Patriarch of Alexandria

Painting of bearded man with red robe
Coptic icon of Saint Mark the Evangelist, the apostolic founder of the Church of Alexandria, and the first Primate of Alexandria

The Patriarch of Alexandria is the archbishop of Alexandria, Egypt. Historically, this office has included the designation " pope" (etymologically "Father", like "Abbot").

The Alexandrian episcopate was revered as one of the three major episcopal sees (along with Rome and Antioch) before Constantinople or Jerusalem were granted similar status (in 381 and 451, respectively). [1] Alexandria was elevated to de facto archiepiscopal status by the Councils of Alexandria[ citation needed][ which?], and this status was ratified by Canon Six of the First Council of Nicaea, which stipulated that all the Egyptian episcopal provinces were subject to the metropolitan see of Alexandria (already the prevailing custom).[ citation needed] In the sixth century, these five archbishops were formally granted the title of " patriarch" and were subsequently known as the Pentarchy. [2]

Due to several schisms within Christianity, the title of the Patriarch of Alexandria is currently held by several persons belonging to different denominations: the Greek Orthodox Patriarch of Alexandria, the Coptic Orthodox Patriarch of Alexandria, the Melkite Patriarch of Antioch, Alexandria, Jerusalem, and all the East and the Coptic Catholic Patriarchate of Alexandria. [1] It was also previously held by the Latin Patriarch of Alexandria. Each of those denominations consider their patriarch as the successor to the original early bishops of Alexandria. [1]

History

According to church tradition, the patriarchate was founded in 42 AD by Mark the Evangelist. It was the centre from which Christianity spread throughout all Egypt. Within its jurisdiction, during its most flourishing period, were included about 108 bishops; its territory embraced the six provinces of Libya Superior, Libya Inferior, the Thebaid, Egypt, Heptanomis, and Augustamnica. In the beginning the successor of St. Mark was the only metropolitan bishop, and he governed ecclesiastically the entire territory. As the Christians multiplied, and other metropolitan sees were created, he became known the arch-metropolitan. The title of patriarch did not come into use until the fifth century. [3]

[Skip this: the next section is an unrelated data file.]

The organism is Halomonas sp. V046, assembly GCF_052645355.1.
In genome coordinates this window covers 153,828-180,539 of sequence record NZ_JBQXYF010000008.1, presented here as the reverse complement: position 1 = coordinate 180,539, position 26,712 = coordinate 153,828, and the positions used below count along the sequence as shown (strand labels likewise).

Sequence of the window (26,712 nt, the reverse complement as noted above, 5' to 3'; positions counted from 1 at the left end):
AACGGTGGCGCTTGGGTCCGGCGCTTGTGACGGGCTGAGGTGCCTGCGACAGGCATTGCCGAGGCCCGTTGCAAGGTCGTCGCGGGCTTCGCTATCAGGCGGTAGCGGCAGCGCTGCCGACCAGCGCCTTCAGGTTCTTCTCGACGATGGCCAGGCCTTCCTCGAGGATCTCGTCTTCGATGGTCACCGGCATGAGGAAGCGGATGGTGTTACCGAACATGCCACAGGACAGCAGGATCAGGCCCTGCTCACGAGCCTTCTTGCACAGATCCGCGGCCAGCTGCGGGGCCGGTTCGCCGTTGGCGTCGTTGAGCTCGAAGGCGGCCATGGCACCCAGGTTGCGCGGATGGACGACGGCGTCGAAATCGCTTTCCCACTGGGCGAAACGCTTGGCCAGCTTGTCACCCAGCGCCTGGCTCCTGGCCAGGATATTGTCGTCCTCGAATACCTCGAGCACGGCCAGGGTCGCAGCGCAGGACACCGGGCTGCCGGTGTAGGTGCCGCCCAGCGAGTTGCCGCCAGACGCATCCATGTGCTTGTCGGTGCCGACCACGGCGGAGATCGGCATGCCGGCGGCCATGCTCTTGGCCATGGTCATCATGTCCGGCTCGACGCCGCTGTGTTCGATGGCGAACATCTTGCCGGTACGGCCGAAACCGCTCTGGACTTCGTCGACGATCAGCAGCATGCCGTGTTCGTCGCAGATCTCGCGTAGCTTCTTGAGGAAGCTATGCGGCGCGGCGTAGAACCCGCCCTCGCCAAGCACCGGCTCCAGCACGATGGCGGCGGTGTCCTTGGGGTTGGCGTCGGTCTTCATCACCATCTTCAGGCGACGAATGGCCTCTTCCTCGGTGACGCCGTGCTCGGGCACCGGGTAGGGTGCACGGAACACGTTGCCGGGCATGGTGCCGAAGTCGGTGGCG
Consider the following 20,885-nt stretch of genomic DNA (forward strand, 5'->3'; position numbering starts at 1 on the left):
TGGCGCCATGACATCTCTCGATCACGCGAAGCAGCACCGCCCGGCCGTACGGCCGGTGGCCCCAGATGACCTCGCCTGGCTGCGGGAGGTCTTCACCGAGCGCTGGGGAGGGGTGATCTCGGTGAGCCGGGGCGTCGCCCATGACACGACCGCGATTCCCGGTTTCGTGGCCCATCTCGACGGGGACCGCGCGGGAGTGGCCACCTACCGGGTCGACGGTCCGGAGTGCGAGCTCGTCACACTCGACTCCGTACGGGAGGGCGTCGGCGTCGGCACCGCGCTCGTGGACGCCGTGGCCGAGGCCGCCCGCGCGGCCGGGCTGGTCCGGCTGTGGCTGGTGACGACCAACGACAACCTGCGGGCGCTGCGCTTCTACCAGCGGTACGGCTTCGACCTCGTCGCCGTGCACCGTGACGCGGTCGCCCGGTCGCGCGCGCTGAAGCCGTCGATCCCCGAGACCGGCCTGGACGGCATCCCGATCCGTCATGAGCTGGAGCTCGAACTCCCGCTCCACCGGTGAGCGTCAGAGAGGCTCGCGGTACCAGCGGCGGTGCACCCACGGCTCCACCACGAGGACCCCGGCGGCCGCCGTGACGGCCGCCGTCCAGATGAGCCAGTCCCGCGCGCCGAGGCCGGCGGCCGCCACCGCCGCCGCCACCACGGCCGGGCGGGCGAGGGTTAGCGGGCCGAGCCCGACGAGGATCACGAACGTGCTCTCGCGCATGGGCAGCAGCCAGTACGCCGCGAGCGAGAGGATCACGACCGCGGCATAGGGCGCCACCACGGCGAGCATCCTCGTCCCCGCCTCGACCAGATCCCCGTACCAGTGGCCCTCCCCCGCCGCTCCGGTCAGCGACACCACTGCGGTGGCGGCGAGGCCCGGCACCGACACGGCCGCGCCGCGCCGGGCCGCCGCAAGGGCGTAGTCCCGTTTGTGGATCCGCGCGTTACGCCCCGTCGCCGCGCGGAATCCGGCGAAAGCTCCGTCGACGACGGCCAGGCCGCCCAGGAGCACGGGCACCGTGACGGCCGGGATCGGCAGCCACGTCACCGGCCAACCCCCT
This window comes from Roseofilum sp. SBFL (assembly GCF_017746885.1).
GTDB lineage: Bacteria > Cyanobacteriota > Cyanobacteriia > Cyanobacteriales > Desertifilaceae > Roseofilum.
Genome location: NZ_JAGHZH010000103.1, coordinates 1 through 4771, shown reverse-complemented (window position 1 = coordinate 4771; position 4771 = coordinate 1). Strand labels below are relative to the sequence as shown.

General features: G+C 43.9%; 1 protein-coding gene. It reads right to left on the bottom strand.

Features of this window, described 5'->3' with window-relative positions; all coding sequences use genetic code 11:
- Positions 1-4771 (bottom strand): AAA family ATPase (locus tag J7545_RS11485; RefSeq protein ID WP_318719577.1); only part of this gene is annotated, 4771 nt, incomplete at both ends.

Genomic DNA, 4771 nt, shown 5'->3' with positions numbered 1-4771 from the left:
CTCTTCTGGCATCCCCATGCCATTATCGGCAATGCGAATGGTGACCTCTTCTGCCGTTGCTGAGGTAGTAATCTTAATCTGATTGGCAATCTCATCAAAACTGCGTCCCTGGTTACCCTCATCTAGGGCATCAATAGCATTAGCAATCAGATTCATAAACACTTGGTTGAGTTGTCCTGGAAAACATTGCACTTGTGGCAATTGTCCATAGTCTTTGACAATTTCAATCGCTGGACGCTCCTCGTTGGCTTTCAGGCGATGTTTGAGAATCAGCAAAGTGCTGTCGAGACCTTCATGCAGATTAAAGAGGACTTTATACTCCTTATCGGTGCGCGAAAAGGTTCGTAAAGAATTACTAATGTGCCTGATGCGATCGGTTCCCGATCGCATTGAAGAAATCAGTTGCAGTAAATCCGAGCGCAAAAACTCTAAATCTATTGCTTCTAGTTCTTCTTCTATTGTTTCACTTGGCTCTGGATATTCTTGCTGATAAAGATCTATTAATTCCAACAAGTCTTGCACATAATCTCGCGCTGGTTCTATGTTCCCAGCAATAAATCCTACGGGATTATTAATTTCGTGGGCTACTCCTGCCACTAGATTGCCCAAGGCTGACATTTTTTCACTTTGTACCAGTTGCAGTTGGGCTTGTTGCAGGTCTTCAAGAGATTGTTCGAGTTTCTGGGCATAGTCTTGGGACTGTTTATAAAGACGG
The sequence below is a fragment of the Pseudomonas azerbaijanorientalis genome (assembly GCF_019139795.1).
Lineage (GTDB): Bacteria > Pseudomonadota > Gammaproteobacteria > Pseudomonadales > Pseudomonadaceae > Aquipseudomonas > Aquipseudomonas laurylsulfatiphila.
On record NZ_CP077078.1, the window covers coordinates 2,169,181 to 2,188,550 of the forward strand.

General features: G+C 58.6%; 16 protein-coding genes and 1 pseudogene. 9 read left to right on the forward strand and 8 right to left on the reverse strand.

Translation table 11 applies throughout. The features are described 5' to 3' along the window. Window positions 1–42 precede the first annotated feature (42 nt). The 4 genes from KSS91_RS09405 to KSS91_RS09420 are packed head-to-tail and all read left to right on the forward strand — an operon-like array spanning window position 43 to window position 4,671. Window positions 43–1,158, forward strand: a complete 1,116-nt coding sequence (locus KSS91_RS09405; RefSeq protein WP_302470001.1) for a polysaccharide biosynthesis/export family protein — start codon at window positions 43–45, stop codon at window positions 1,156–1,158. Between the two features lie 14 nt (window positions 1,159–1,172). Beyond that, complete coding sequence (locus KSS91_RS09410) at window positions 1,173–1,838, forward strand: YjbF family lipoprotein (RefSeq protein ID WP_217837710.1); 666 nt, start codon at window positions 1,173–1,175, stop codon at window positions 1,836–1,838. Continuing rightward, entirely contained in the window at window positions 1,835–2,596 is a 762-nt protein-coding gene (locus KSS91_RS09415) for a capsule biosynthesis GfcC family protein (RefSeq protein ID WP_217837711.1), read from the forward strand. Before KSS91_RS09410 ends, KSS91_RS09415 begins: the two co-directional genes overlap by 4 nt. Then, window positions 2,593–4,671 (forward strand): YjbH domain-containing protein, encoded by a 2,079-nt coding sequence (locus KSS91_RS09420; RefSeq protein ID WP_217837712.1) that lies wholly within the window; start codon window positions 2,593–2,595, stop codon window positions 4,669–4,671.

Up to the time of the First Council of Constantinople (381) the Patriarch of Alexandria ranked next to the Bishop of Rome. By the third canon of this council, afterwards confirmed by the twenty-eighth canon of the Council of Chalcedon (451), the Patriarch of Constantinople, supported by imperial authority and by a variety of concurring advantages, was given the right of precedency over the Patriarch of Alexandria. But neither Rome nor Alexandria recognized the claim until many years later. During the first two centuries of our era, though Egypt enjoyed unusual quiet, little is known of the ecclesiastical history of its chief see, beyond a barren list of the names of its patriarchs, handed down to us chiefly through the church historian Eusebius. [3]

All denominations acknowledge the succession of church leaders until the time of the monophysite Second Council of Ephesus (the so-called "Robber Council") of 449 and the orthodox Council of Chalcedon in 451, which gave rise to the non-Chalcedonian Coptic Orthodox Church of Alexandria and the Chalcedonian Greek Orthodox Church of Alexandria.[ citation needed]

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